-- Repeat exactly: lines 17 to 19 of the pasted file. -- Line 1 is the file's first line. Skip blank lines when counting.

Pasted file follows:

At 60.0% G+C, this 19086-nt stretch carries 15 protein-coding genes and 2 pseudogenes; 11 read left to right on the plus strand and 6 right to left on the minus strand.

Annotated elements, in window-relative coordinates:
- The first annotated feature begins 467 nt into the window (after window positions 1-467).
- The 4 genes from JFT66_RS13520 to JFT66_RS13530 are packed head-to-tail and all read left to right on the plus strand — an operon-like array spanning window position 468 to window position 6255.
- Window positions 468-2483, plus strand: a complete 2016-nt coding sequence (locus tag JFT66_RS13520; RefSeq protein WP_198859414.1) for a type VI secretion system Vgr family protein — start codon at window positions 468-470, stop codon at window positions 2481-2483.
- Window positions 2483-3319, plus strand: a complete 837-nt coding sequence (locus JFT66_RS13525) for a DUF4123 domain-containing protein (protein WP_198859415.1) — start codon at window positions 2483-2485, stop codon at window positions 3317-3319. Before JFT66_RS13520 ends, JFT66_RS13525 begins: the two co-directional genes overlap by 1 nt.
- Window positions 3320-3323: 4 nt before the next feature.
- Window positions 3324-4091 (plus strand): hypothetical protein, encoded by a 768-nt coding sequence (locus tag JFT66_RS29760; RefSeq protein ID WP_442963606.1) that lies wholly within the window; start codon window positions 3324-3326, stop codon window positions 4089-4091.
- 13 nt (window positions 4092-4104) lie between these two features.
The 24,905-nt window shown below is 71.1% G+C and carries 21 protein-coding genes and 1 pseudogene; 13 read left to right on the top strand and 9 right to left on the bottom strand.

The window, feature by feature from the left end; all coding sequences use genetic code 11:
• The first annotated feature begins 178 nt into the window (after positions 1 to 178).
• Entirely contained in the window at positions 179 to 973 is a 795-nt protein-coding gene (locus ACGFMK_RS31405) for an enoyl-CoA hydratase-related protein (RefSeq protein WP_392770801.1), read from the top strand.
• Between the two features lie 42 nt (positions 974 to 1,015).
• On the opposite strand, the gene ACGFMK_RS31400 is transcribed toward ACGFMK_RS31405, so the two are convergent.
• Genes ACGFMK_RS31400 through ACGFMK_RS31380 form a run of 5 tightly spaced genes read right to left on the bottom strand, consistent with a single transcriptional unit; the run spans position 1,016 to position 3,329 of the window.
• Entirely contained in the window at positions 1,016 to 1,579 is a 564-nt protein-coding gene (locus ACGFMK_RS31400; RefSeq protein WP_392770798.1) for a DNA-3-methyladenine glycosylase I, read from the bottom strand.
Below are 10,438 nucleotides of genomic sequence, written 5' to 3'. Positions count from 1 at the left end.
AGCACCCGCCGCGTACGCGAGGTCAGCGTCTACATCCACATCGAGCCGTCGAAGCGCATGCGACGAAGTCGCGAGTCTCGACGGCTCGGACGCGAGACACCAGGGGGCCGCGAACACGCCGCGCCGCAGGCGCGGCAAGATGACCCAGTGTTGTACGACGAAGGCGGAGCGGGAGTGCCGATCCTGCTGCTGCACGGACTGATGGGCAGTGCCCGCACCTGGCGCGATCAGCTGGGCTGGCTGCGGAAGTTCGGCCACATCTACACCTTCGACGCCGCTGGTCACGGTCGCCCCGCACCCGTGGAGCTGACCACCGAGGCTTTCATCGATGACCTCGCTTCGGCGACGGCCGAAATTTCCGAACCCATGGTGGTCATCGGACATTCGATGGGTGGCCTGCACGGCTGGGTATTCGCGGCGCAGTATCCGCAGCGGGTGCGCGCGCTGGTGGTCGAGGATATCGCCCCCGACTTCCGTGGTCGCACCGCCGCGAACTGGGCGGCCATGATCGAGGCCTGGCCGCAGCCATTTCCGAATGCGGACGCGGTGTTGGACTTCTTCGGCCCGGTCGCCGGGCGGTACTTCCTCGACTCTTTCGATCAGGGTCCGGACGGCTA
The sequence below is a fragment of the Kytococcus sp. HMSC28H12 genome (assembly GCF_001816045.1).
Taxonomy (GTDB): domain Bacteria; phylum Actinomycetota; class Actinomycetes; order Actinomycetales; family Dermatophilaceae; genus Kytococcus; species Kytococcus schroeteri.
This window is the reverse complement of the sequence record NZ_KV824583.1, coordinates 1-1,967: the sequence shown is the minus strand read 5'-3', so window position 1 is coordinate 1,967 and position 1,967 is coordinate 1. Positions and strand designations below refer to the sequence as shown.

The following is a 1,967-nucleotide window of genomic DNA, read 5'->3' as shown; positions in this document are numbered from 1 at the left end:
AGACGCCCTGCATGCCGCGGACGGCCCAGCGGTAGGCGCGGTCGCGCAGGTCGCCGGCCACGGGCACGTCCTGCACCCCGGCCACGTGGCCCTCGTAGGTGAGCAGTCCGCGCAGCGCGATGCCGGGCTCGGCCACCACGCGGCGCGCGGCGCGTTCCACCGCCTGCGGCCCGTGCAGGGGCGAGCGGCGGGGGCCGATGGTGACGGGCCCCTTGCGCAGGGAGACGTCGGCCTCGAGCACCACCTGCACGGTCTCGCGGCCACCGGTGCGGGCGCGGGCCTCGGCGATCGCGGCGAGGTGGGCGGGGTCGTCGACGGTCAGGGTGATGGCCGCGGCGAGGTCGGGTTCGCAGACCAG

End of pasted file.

• Entirely contained in the window at positions 1,016 to 1,579 is a 564-nt protein-coding gene (locus ACGFMK_RS31400; RefSeq protein WP_392770798.1) for a DNA-3-methyladenine glycosylase I, read from the bottom strand.
Below are 10,438 nucleotides of genomic sequence, written 5' to 3'. Positions count from 1 at the left end.
AGCACCCGCCGCGTACGCGAGGTCAGCGTCTACATCCACATCGAGCCGTCGAAGCGCATGCGACGAAGTCGCGAGTCTCGACGGCTCGGACGCGAGACACCAGGGGGCCGCGAACACGCCGCGCCGCAGGCGCGGCAAGATGACCCAGTGTTGTACGACGAAGGCGGAGCGGGAGTGCCGATCCTGCTGCTGCACGGACTGATGGGCAGTGCCCGCACCTGGCGCGATCAGCTGGGCTGGCTGCGGAAGTTCGGCCACATCTACACCTTCGACGCCGCTGGTCACGGTCGCCCCGCACCCGTGGAGCTGACCACCGAGGCTTTCATCGATGACCTCGCTTCGGCGACGGCCGAAATTTCCGAACCCATGGTGGTCATCGGACATTCGATGGGTGGCCTGCACGGCTGGGTATTCGCGGCGCAGTATCCGCAGCGGGTGCGCGCGCTGGTGGTCGAGGATATCGCCCCCGACTTCCGTGGTCGCACCGCCGCGAACTGGGCGGCCATGATCGAGGCCTGGCCGCAGCCATTTCCGAATGCGGACGCGGTGTTGGACTTCTTCGGCCCGGTCGCCGGGCGGTACTTCCTCGACTCTTTCGATCAGGGTCCGGACGGCTA